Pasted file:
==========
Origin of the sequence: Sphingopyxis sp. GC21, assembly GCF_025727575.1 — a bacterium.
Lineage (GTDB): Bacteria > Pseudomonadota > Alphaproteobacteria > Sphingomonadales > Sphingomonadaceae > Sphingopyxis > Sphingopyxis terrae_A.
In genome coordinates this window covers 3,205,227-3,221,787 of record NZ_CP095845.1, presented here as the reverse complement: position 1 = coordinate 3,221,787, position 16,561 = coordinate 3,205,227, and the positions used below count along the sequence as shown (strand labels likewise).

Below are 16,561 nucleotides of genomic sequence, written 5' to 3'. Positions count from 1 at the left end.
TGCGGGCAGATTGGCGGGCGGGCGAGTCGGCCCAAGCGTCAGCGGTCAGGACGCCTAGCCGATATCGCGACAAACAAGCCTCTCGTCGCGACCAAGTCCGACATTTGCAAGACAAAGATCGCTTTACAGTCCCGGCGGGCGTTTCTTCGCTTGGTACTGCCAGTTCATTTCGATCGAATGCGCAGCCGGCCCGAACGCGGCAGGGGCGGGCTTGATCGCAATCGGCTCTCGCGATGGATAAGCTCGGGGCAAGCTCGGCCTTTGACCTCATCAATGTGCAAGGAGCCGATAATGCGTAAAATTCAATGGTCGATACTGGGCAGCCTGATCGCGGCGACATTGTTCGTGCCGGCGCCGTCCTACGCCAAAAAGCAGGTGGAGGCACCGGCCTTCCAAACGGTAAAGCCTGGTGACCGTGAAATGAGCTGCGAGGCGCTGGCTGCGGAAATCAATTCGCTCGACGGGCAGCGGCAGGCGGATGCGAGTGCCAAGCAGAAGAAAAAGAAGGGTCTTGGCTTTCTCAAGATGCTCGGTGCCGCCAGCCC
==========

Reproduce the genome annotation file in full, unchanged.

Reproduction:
Origin of the sequence: Sphingopyxis sp. GC21, assembly GCF_025727575.1 — a bacterium.
Lineage (GTDB): Bacteria > Pseudomonadota > Alphaproteobacteria > Sphingomonadales > Sphingomonadaceae > Sphingopyxis > Sphingopyxis terrae_A.
In genome coordinates this window covers 3,205,227-3,221,787 of record NZ_CP095845.1, presented here as the reverse complement: position 1 = coordinate 3,221,787, position 16,561 = coordinate 3,205,227, and the positions used below count along the sequence as shown (strand labels likewise).

Below are 16,561 nucleotides of genomic sequence, written 5' to 3'. Positions count from 1 at the left end.
TGCGGGCAGATTGGCGGGCGGGCGAGTCGGCCCAAGCGTCAGCGGTCAGGACGCCTAGCCGATATCGCGACAAACAAGCCTCTCGTCGCGACCAAGTCCGACATTTGCAAGACAAAGATCGCTTTACAGTCCCGGCGGGCGTTTCTTCGCTTGGTACTGCCAGTTCATTTCGATCGAATGCGCAGCCGGCCCGAACGCGGCAGGGGCGGGCTTGATCGCAATCGGCTCTCGCGATGGATAAGCTCGGGGCAAGCTCGGCCTTTGACCTCATCAATGTGCAAGGAGCCGATAATGCGTAAAATTCAATGGTCGATACTGGGCAGCCTGATCGCGGCGACATTGTTCGTGCCGGCGCCGTCCTACGCCAAAAAGCAGGTGGAGGCACCGGCCTTCCAAACGGTAAAGCCTGGTGACCGTGAAATGAGCTGCGAGGCGCTGGCTGCGGAAATCAATTCGCTCGACGGGCAGCGGCAGGCGGATGCGAGTGCCAAGCAGAAGAAAAAGAAGGGTCTTGGCTTTCTCAAGATGCTCGGTGCCGCCAGCCC